Moe’s Southwest Grill franchisee Neil Solomon was tired of being ripped off by customers redeeming counterfeit paper loyalty cards at his Altamonte Springs, Fla., outlet. So, in an effort to address the problem, he turned to a program built around text-messaging applications and handheld devices at the point of sale.
It was the right decision, the single-unit franchisee says.
Not only did it put an end to the counterfeiting problem, but it has also helped boost customer frequency.
Electronic alternatives to paper loyalty cards are helping chains and independents sell more products to existing customers and reduce incentive-related fraud.
Solomon is not the only operator who is distancing himself from paper. Others, like the 37-unit fast-casual Mexican chain California Tortilla of Rockville, Md., are deploying programs centered on magnetic-stripe cards used in much the same manner as electronic gift cards.
Focusing on loyalty initiatives in a down economy is a wise move, some researchers say. Forrester Research Inc., in its report, “Trends 2009: Customer Relationship Management,” wrote that given the “economic mayhem” it is clear “customer loyalty will trump customer acquisition.” It says a survey of 350 customer relationship management professionals found that 57 percent felt “improving customer loyalty” was a “top-five” priority.
Like many chains, Moe’s has long used paper loyalty cards that are punched by store employees when a customer makes a qualifying purchase. Once the required number of punches is made, holders redeem the cards for “Moe’s Money” certificates.
Last year, however, Solomon had had enough of customers trying to redeem cards stolen from his restaurant and perforated using special punchers acquired online. One person stole hundreds of cards and, until he was caught, sold them punched and ready for redemption on eBay.
With no chainwide electronic alternative to paper cards visible on the immediate horizon, Solomon invested in PlumReward from PlumReward LLC of Windermere, Fla. The system debuted in his unit last October.
To register, Solomon’s customers either send a text message to a number indicated in Moe’s marketing collateral or enter their cell phone numbers into a hand-held PlumReward device kept at the point of sale. They then respond affirmatively to a text message from the operator, inquiring whether they would like text-message versions of coupons and promotion information transmitted to their cell phones.
During each subsequent visit, Solomon’s patrons re-key their cell phone numbers into the device upon placing orders. The details of these orders are captured, and once diners have purchased 10 meals, text messages to this effect are sent to their phones. To redeem rewards, customers again input their cell phone numbers into the hand-held device, showing the result to an employee.
Solomon says the program now has 1,800 members, with about 300 more signing on each month. Of the 5 percent of customers who have earned rewards, 75 percent have redeemed them, he says.
“Our target customers, who are under 45, look at their e-mail far less regularly than they do their text messages, so choosing a program structured around e-mail would not have worked for us,” Solomon said.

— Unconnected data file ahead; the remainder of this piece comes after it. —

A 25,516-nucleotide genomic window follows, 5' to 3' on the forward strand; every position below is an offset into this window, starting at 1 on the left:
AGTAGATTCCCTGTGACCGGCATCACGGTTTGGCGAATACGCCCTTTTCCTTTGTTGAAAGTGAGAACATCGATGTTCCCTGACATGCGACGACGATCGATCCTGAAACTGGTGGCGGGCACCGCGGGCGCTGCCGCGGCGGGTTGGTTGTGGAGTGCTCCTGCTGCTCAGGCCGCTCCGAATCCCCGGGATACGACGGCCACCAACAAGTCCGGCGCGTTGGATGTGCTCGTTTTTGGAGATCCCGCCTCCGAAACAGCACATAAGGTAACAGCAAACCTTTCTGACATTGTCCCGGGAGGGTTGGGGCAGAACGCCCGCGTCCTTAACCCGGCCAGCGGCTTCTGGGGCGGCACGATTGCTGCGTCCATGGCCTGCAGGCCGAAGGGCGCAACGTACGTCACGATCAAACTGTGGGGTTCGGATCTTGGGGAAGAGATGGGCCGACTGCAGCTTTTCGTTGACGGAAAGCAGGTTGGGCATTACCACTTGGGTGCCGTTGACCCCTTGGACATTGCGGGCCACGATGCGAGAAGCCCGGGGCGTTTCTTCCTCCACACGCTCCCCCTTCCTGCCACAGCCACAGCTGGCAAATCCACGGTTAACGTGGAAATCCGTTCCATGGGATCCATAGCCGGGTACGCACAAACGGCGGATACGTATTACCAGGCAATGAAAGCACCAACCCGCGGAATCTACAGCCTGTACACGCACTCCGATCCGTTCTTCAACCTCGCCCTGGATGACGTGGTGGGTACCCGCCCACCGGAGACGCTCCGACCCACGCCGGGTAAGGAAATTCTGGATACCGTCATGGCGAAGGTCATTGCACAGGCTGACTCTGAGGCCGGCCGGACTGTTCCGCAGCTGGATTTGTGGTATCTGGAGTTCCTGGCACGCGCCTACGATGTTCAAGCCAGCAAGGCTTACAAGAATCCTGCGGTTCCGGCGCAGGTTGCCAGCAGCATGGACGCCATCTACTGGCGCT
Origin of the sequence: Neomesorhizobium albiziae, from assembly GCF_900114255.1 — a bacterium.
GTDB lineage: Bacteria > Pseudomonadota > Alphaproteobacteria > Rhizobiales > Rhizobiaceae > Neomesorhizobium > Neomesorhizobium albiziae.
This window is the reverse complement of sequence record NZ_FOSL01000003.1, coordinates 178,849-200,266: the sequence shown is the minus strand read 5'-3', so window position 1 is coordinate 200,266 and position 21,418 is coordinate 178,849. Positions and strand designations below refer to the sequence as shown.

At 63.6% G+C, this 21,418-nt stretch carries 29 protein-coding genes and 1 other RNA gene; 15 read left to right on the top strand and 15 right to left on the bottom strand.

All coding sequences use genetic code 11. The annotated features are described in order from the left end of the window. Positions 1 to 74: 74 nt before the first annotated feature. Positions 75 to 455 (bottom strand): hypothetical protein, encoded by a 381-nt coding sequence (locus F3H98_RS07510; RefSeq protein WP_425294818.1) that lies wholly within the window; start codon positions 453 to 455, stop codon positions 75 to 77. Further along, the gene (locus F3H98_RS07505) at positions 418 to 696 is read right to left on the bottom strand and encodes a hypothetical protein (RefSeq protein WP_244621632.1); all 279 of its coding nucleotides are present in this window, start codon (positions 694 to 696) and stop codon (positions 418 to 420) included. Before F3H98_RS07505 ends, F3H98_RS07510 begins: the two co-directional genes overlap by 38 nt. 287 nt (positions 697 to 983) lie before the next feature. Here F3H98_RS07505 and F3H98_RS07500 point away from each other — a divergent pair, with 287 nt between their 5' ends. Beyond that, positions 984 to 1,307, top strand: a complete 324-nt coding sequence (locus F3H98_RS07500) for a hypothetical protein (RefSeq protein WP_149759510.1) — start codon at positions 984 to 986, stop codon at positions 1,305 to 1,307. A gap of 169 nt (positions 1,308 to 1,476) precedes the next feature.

He believes the system has eliminated fraudulent use of Moe’s loyalty program and says it hit its return-on-investment target within weeks of deployment by “significantly” increasing the frequency of guest visits. Anecdotal evidence also points to higher check averages among program participants, and he noted that “many casual customers have become regulars.”
Seven franchised Moe’s units owned by others in the Altamonte Springs area have begun testing PlumReward, he said.
Nixing redemption fraud was also a goal for Pam Felix, California Tortilla’s co-founder, when she selected an electronic loyalty platform 18 months ago. However, she had even greater interest in expanding the operation’s Burrito Elito loyalty program.
“We were using punch cards, which did not allow us to give program members points for buying anything other than burritos,” Felix said. “However, burrito-eaters represent only about 30 percent to 40 percent of our customers.”
To fully leverage the loyalty program, California Tortilla turned to logo-embossed, magnetic-stripe cards issued from Paytronix Systems Inc. of Waltham, Mass. To date, more than 200,000 of the plastic cards have been issued to the chain’s users, who either opted in to the program through e-mail or registered in a restaurant.
The Paytronix card technology interfaces with California Tortilla’s Micros Systems Inc. point-of-sale system. Data pertaining to members’ purchases are obtained at the counter, when cards are swiped through an integrated reader during the course of transactions. Program participants receive a printed tally of accrued Burrito Elito points at the end of each transaction. They earn one point toward “Burrito Bucks,” redeemable for all menu items for every dollar spent and an extra $5 in Burrito Bucks each time they rack up another 50 points.
Consumers also can track their points by logging on to a password-protected area of the operator’s website.
The loyalty card technology is hitting its return-on-investment goals, Felix said, adding that her chain is seeing about 5,000 new Burrito Elito registrants monthly. Check averages are running about 20 percent higher for Burrito Elito members compared with nonmembers, she says.
“This is a more expensive option than the punch cards, but there’s a great tradeoff in the information we’re able to get from the reports it produces,” she said. “For example, we can see what our Burrito Elito members order and tailor promotions to their preferences. We can save [diners’] preferences in the system and use them for suggestive selling. You just can’t put a price on that.”